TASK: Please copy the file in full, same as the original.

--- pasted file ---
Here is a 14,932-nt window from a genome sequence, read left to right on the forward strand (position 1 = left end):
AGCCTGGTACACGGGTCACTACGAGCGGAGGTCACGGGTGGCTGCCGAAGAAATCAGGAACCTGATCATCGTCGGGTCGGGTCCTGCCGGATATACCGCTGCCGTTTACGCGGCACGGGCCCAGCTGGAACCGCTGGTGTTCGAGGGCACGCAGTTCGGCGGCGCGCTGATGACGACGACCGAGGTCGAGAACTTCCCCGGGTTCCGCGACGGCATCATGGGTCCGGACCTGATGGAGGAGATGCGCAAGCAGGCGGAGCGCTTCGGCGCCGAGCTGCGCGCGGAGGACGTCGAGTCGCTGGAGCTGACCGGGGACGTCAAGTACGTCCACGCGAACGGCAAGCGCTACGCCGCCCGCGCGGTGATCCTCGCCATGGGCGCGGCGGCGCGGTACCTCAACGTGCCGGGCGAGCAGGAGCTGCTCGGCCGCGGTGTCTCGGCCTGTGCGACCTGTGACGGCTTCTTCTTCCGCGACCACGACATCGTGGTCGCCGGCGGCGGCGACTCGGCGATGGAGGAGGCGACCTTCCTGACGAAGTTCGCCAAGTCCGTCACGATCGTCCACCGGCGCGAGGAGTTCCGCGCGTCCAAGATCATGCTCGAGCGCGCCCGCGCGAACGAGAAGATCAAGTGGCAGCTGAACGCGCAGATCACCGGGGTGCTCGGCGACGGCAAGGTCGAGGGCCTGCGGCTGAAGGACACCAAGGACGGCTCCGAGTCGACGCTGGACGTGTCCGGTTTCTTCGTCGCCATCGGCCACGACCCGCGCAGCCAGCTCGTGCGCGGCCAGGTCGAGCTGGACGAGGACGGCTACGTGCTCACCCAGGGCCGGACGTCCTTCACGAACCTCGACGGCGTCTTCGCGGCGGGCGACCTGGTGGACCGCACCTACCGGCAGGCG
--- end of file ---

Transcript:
Here is a 14,932-nt window from a genome sequence, read left to right on the forward strand (position 1 = left end):
AGCCTGGTACACGGGTCACTACGAGCGGAGGTCACGGGTGGCTGCCGAAGAAATCAGGAACCTGATCATCGTCGGGTCGGGTCCTGCCGGATATACCGCTGCCGTTTACGCGGCACGGGCCCAGCTGGAACCGCTGGTGTTCGAGGGCACGCAGTTCGGCGGCGCGCTGATGACGACGACCGAGGTCGAGAACTTCCCCGGGTTCCGCGACGGCATCATGGGTCCGGACCTGATGGAGGAGATGCGCAAGCAGGCGGAGCGCTTCGGCGCCGAGCTGCGCGCGGAGGACGTCGAGTCGCTGGAGCTGACCGGGGACGTCAAGTACGTCCACGCGAACGGCAAGCGCTACGCCGCCCGCGCGGTGATCCTCGCCATGGGCGCGGCGGCGCGGTACCTCAACGTGCCGGGCGAGCAGGAGCTGCTCGGCCGCGGTGTCTCGGCCTGTGCGACCTGTGACGGCTTCTTCTTCCGCGACCACGACATCGTGGTCGCCGGCGGCGGCGACTCGGCGATGGAGGAGGCGACCTTCCTGACGAAGTTCGCCAAGTCCGTCACGATCGTCCACCGGCGCGAGGAGTTCCGCGCGTCCAAGATCATGCTCGAGCGCGCCCGCGCGAACGAGAAGATCAAGTGGCAGCTGAACGCGCAGATCACCGGGGTGCTCGGCGACGGCAAGGTCGAGGGCCTGCGGCTGAAGGACACCAAGGACGGCTCCGAGTCGACGCTGGACGTGTCCGGTTTCTTCGTCGCCATCGGCCACGACCCGCGCAGCCAGCTCGTGCGCGGCCAGGTCGAGCTGGACGAGGACGGCTACGTGCTCACCCAGGGCCGGACGTCCTTCACGAACCTCGACGGCGTCTTCGCGGCGGGCGACCTGGTGGACCGCACCTACCGGCAGGCG